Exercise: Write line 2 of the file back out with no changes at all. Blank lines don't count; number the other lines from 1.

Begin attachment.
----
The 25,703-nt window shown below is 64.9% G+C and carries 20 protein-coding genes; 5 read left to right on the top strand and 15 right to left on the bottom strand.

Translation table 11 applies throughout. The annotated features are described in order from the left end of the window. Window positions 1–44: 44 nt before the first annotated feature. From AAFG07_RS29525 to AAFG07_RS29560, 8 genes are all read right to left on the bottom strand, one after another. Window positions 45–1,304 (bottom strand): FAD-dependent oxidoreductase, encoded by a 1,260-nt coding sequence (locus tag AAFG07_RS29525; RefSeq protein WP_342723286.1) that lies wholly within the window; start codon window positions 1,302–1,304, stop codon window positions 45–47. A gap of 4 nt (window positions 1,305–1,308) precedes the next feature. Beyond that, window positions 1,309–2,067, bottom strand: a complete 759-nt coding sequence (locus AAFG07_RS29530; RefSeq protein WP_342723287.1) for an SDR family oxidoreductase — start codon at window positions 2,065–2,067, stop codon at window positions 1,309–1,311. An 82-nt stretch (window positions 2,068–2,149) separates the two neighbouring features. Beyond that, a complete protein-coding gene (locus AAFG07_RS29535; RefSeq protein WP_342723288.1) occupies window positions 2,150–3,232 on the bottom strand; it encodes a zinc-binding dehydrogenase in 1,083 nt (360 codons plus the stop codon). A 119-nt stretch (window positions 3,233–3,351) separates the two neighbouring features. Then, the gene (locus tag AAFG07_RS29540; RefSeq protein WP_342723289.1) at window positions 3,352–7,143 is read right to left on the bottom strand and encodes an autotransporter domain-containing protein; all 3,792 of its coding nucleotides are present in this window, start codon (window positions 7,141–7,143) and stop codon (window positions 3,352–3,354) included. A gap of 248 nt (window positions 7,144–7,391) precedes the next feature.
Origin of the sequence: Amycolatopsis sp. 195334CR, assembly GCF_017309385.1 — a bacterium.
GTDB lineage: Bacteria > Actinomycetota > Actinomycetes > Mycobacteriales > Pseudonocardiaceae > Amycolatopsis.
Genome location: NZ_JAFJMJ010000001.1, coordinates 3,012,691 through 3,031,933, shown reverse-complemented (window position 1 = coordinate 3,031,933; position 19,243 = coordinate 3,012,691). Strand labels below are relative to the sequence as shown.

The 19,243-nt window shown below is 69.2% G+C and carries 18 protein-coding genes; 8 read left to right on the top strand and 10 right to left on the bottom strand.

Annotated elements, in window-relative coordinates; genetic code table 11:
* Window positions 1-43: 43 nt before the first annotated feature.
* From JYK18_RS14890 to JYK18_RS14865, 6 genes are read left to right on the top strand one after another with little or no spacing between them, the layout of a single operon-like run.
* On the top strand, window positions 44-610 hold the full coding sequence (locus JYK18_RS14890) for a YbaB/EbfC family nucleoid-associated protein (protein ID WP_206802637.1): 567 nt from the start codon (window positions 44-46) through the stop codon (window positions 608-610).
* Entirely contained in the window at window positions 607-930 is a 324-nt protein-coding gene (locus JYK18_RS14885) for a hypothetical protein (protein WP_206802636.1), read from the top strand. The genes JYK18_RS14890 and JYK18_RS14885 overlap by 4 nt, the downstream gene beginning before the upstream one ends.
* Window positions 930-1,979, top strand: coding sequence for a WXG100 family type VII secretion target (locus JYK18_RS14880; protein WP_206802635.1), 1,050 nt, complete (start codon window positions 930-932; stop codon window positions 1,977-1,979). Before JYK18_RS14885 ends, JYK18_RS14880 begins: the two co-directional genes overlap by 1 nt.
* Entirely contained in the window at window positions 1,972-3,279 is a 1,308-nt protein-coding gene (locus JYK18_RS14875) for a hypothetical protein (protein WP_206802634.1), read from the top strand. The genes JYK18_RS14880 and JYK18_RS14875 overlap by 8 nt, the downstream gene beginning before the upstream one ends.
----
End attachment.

Translation table 11 applies throughout. The annotated features are described in order from the left end of the window. Window positions 1–44: 44 nt before the first annotated feature. From AAFG07_RS29525 to AAFG07_RS29560, 8 genes are all read right to left on the bottom strand, one after another. Window positions 45–1,304 (bottom strand): FAD-dependent oxidoreductase, encoded by a 1,260-nt coding sequence (locus tag AAFG07_RS29525; RefSeq protein WP_342723286.1) that lies wholly within the window; start codon window positions 1,302–1,304, stop codon window positions 45–47. A gap of 4 nt (window positions 1,305–1,308) precedes the next feature. Beyond that, window positions 1,309–2,067, bottom strand: a complete 759-nt coding sequence (locus AAFG07_RS29530; RefSeq protein WP_342723287.1) for an SDR family oxidoreductase — start codon at window positions 2,065–2,067, stop codon at window positions 1,309–1,311. An 82-nt stretch (window positions 2,068–2,149) separates the two neighbouring features. Beyond that, a complete protein-coding gene (locus AAFG07_RS29535; RefSeq protein WP_342723288.1) occupies window positions 2,150–3,232 on the bottom strand; it encodes a zinc-binding dehydrogenase in 1,083 nt (360 codons plus the stop codon). A 119-nt stretch (window positions 3,233–3,351) separates the two neighbouring features. Then, the gene (locus tag AAFG07_RS29540; RefSeq protein WP_342723289.1) at window positions 3,352–7,143 is read right to left on the bottom strand and encodes an autotransporter domain-containing protein; all 3,792 of its coding nucleotides are present in this window, start codon (window positions 7,141–7,143) and stop codon (window positions 3,352–3,354) included. A gap of 248 nt (window positions 7,144–7,391) precedes the next feature.